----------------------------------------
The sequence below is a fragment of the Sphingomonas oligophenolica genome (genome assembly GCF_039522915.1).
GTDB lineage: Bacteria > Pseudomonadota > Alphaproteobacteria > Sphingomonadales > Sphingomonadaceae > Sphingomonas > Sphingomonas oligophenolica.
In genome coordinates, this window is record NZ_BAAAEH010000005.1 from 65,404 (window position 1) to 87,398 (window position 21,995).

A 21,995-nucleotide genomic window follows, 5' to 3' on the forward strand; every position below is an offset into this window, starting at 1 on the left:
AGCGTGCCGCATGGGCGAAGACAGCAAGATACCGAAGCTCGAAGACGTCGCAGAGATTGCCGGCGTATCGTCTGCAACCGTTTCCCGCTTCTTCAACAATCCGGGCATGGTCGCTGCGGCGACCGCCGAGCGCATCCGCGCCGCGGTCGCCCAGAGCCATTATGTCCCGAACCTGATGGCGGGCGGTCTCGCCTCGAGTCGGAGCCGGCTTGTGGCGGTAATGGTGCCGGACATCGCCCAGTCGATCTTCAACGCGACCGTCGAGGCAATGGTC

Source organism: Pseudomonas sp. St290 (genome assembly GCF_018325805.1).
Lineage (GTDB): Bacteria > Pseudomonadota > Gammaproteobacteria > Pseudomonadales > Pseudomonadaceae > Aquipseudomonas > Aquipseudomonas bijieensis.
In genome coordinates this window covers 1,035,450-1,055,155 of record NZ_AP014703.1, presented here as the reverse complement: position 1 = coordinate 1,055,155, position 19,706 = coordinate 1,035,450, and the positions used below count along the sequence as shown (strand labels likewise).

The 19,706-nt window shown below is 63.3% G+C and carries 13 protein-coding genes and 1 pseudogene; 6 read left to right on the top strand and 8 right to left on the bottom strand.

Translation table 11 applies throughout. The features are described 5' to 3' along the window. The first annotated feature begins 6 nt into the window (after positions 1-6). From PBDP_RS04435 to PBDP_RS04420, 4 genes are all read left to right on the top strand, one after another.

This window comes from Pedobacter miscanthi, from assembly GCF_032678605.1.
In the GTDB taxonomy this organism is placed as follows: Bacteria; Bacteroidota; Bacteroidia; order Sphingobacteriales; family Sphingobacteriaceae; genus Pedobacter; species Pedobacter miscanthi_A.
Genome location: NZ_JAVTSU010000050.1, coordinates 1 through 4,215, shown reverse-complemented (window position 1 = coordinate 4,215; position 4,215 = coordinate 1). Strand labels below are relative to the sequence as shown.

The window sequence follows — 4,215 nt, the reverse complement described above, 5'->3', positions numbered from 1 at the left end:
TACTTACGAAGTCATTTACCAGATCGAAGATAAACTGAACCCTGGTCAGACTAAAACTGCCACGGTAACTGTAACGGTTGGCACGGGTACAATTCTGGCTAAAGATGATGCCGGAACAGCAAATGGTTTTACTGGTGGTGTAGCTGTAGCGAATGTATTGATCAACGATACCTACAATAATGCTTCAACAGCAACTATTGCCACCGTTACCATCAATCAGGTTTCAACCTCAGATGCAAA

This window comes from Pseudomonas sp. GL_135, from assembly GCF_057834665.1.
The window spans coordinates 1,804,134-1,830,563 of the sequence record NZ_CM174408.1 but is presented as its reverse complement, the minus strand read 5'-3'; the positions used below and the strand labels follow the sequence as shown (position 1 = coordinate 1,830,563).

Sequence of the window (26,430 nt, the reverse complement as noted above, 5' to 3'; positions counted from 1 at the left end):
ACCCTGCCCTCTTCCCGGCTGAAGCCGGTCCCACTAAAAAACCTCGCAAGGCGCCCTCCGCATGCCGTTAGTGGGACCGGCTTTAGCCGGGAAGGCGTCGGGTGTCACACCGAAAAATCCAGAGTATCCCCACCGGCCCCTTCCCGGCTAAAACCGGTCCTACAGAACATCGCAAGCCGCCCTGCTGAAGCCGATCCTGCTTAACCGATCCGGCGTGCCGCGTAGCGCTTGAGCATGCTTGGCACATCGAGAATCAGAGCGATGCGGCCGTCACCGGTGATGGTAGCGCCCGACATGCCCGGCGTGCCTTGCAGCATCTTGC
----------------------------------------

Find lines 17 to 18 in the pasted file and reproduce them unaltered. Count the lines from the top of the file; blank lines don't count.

The window spans coordinates 1,804,134-1,830,563 of the sequence record NZ_CM174408.1 but is presented as its reverse complement, the minus strand read 5'-3'; the positions used below and the strand labels follow the sequence as shown (position 1 = coordinate 1,830,563).

Sequence of the window (26,430 nt, the reverse complement as noted above, 5' to 3'; positions counted from 1 at the left end):